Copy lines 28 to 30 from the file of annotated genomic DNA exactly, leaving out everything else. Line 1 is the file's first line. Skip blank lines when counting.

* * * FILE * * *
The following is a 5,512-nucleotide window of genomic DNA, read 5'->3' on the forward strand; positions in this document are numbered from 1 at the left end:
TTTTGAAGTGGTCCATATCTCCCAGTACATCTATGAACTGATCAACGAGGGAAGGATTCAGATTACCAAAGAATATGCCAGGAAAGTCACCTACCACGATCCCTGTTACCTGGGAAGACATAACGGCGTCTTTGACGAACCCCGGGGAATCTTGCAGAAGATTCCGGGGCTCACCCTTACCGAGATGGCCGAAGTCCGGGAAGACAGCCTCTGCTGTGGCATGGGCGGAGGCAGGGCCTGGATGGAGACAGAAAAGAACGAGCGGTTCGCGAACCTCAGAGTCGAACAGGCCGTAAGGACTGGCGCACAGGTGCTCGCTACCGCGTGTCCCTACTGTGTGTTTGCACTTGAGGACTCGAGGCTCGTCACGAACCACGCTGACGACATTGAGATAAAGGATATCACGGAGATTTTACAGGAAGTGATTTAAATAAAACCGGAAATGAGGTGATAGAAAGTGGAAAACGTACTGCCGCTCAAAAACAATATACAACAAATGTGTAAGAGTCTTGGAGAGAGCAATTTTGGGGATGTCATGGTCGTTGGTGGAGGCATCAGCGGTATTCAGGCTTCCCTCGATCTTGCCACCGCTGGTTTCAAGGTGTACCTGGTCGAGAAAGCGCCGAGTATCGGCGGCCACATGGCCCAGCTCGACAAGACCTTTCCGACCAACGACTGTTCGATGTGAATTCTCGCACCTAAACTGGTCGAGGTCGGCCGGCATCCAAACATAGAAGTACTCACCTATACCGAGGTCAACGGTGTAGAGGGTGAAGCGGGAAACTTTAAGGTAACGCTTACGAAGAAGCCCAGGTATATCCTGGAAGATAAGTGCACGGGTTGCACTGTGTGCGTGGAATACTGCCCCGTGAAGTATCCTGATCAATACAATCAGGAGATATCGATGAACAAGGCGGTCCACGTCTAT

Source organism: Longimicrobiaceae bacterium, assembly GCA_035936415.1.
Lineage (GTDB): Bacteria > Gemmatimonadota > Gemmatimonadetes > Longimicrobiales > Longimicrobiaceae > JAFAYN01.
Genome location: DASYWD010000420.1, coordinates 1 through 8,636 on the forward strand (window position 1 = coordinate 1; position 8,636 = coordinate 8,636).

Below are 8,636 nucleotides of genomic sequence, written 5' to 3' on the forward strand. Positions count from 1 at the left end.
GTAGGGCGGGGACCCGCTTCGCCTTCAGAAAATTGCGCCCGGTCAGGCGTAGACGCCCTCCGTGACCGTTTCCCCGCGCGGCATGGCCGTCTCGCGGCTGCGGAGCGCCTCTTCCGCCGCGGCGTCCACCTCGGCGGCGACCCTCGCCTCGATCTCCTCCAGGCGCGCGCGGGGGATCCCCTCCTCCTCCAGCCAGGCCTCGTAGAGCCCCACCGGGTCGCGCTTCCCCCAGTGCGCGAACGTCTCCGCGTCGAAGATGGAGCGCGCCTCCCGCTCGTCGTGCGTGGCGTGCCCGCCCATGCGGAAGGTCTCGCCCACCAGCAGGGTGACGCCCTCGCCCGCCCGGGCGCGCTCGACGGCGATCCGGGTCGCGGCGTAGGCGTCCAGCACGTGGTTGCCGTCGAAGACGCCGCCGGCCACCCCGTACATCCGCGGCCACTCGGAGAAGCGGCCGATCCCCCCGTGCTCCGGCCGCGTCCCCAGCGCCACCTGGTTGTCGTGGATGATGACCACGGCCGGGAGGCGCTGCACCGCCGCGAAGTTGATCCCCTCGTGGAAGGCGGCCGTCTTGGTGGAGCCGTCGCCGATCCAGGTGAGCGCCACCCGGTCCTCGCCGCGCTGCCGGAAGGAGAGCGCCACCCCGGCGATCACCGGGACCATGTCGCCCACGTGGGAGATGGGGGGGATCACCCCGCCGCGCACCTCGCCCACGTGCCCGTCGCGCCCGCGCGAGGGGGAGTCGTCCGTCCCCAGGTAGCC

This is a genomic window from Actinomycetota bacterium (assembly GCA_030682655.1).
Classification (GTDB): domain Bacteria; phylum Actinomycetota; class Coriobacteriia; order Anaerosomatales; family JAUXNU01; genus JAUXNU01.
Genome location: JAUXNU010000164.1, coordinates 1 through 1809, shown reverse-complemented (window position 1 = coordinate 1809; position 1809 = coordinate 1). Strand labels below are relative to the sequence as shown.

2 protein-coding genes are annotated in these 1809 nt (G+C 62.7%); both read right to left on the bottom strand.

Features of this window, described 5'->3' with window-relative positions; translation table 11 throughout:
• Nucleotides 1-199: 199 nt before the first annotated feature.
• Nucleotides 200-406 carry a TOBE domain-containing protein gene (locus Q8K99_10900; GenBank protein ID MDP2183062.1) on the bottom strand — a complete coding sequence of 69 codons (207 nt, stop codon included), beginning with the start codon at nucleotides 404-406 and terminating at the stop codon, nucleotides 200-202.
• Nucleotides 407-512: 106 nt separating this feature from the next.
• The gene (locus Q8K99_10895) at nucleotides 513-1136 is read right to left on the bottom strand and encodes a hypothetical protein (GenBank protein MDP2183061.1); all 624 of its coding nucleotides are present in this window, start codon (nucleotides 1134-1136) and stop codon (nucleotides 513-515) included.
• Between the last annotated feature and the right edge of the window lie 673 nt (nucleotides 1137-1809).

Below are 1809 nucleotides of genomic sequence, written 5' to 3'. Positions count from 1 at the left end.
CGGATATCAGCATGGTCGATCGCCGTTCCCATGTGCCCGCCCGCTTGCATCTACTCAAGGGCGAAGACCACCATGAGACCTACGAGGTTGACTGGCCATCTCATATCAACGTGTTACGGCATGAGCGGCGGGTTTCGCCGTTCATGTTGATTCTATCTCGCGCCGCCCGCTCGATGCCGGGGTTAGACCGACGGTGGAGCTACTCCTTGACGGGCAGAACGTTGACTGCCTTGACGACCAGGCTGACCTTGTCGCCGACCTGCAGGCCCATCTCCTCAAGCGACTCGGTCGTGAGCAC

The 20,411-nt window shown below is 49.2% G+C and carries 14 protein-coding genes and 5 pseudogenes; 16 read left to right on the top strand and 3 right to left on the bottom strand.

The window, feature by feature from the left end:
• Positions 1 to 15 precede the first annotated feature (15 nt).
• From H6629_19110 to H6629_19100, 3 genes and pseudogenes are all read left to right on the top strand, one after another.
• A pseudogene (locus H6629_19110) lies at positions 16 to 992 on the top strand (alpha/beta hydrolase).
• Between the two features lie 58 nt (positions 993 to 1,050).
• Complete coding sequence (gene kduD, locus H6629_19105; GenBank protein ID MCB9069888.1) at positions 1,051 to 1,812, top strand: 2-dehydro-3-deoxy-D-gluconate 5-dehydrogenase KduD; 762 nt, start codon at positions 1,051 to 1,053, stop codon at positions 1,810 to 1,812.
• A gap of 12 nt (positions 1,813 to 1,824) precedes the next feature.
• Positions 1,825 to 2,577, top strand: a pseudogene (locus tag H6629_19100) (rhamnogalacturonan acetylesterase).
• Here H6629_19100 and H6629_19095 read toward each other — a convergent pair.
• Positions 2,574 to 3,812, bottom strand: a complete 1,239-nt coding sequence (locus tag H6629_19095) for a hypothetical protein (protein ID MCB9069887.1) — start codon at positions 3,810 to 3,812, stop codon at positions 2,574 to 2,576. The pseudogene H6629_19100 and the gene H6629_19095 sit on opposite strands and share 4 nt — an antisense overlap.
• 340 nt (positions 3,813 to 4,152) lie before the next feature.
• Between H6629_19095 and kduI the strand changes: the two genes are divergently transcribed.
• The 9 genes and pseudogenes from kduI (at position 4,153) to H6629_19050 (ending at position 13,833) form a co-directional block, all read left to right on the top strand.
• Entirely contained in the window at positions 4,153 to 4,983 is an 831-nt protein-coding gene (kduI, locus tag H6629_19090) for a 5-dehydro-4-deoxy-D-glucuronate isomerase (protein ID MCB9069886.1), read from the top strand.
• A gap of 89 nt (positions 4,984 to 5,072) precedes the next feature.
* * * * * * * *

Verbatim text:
• Positions 1,825 to 2,577, top strand: a pseudogene (locus tag H6629_19100) (rhamnogalacturonan acetylesterase).
• Here H6629_19100 and H6629_19095 read toward each other — a convergent pair.
• Positions 2,574 to 3,812, bottom strand: a complete 1,239-nt coding sequence (locus tag H6629_19095) for a hypothetical protein (protein ID MCB9069887.1) — start codon at positions 3,810 to 3,812, stop codon at positions 2,574 to 2,576. The pseudogene H6629_19100 and the gene H6629_19095 sit on opposite strands and share 4 nt — an antisense overlap.